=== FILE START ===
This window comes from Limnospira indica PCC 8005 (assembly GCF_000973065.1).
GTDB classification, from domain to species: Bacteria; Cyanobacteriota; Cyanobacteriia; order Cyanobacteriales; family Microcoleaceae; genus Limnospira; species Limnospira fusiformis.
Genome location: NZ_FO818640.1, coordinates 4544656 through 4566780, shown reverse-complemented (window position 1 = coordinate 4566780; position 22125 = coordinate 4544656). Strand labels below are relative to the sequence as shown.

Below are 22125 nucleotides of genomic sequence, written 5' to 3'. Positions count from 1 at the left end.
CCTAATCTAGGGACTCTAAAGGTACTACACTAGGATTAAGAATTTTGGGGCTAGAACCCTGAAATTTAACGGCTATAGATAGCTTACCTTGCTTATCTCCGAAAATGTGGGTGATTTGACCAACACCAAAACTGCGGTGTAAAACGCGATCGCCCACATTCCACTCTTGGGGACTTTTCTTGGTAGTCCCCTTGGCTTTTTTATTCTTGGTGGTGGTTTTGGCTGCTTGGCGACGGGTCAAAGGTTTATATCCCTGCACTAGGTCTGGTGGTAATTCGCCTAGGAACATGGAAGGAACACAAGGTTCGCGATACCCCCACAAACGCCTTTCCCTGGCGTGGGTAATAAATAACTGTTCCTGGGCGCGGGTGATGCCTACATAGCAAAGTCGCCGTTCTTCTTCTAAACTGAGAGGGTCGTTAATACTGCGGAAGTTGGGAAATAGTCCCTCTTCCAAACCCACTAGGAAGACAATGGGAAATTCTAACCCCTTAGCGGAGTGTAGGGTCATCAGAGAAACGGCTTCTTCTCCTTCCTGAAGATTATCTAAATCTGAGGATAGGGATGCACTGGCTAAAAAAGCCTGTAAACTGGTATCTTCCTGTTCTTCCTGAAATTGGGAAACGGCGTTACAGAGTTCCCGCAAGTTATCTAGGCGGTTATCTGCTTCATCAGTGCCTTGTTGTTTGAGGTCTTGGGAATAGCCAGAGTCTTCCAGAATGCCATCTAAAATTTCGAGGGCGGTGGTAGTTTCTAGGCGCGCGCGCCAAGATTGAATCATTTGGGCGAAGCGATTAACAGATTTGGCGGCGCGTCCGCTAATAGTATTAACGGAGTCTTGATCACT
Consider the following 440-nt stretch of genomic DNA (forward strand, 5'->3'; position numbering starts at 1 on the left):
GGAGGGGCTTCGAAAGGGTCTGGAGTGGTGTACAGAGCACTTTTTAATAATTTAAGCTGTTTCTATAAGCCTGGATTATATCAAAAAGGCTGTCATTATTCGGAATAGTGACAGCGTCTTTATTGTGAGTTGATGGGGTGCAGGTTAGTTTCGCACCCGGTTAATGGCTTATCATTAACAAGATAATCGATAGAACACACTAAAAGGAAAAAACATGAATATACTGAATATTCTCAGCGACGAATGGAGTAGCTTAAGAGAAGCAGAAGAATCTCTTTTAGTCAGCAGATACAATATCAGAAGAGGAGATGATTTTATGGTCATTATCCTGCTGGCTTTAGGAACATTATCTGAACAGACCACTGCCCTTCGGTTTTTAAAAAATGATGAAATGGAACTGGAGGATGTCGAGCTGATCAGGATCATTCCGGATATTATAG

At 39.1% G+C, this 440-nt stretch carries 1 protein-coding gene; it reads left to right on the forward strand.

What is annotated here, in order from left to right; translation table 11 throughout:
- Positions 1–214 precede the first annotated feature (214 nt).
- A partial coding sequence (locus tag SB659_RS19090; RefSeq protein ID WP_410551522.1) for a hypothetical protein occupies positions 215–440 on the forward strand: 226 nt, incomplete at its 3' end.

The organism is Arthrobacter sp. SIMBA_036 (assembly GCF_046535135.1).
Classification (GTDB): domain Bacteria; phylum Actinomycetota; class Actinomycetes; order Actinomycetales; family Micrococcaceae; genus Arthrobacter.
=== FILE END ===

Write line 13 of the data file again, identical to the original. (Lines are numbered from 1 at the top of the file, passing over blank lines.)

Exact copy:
Classification (GTDB): domain Bacteria; phylum Actinomycetota; class Actinomycetes; order Actinomycetales; family Micrococcaceae; genus Arthrobacter.